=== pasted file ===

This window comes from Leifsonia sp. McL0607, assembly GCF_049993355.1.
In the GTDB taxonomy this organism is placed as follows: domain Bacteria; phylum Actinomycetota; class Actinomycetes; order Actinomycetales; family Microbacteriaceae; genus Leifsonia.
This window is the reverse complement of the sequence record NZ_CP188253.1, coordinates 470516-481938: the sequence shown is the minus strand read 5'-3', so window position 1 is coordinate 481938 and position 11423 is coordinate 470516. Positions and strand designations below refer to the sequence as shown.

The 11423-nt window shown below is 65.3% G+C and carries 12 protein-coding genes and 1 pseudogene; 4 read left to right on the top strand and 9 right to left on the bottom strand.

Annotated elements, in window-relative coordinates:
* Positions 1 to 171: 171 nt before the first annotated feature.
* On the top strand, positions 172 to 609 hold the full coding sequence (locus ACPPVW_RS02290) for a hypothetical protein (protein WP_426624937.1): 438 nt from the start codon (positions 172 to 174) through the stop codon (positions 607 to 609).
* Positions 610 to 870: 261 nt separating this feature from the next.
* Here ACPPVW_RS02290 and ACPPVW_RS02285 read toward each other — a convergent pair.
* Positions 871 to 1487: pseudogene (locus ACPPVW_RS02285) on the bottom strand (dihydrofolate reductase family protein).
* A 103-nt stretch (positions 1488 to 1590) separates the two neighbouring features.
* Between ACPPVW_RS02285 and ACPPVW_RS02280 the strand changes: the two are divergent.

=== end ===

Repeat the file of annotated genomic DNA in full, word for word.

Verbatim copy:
This window comes from Leifsonia sp. McL0607, assembly GCF_049993355.1.
In the GTDB taxonomy this organism is placed as follows: domain Bacteria; phylum Actinomycetota; class Actinomycetes; order Actinomycetales; family Microbacteriaceae; genus Leifsonia.
This window is the reverse complement of the sequence record NZ_CP188253.1, coordinates 470516-481938: the sequence shown is the minus strand read 5'-3', so window position 1 is coordinate 481938 and position 11423 is coordinate 470516. Positions and strand designations below refer to the sequence as shown.

The 11423-nt window shown below is 65.3% G+C and carries 12 protein-coding genes and 1 pseudogene; 4 read left to right on the top strand and 9 right to left on the bottom strand.

Annotated elements, in window-relative coordinates:
* Positions 1 to 171: 171 nt before the first annotated feature.
* On the top strand, positions 172 to 609 hold the full coding sequence (locus ACPPVW_RS02290) for a hypothetical protein (protein WP_426624937.1): 438 nt from the start codon (positions 172 to 174) through the stop codon (positions 607 to 609).
* Positions 610 to 870: 261 nt separating this feature from the next.
* Here ACPPVW_RS02290 and ACPPVW_RS02285 read toward each other — a convergent pair.
* Positions 871 to 1487: pseudogene (locus ACPPVW_RS02285) on the bottom strand (dihydrofolate reductase family protein).
* A 103-nt stretch (positions 1488 to 1590) separates the two neighbouring features.
* Between ACPPVW_RS02285 and ACPPVW_RS02280 the strand changes: the two are divergent.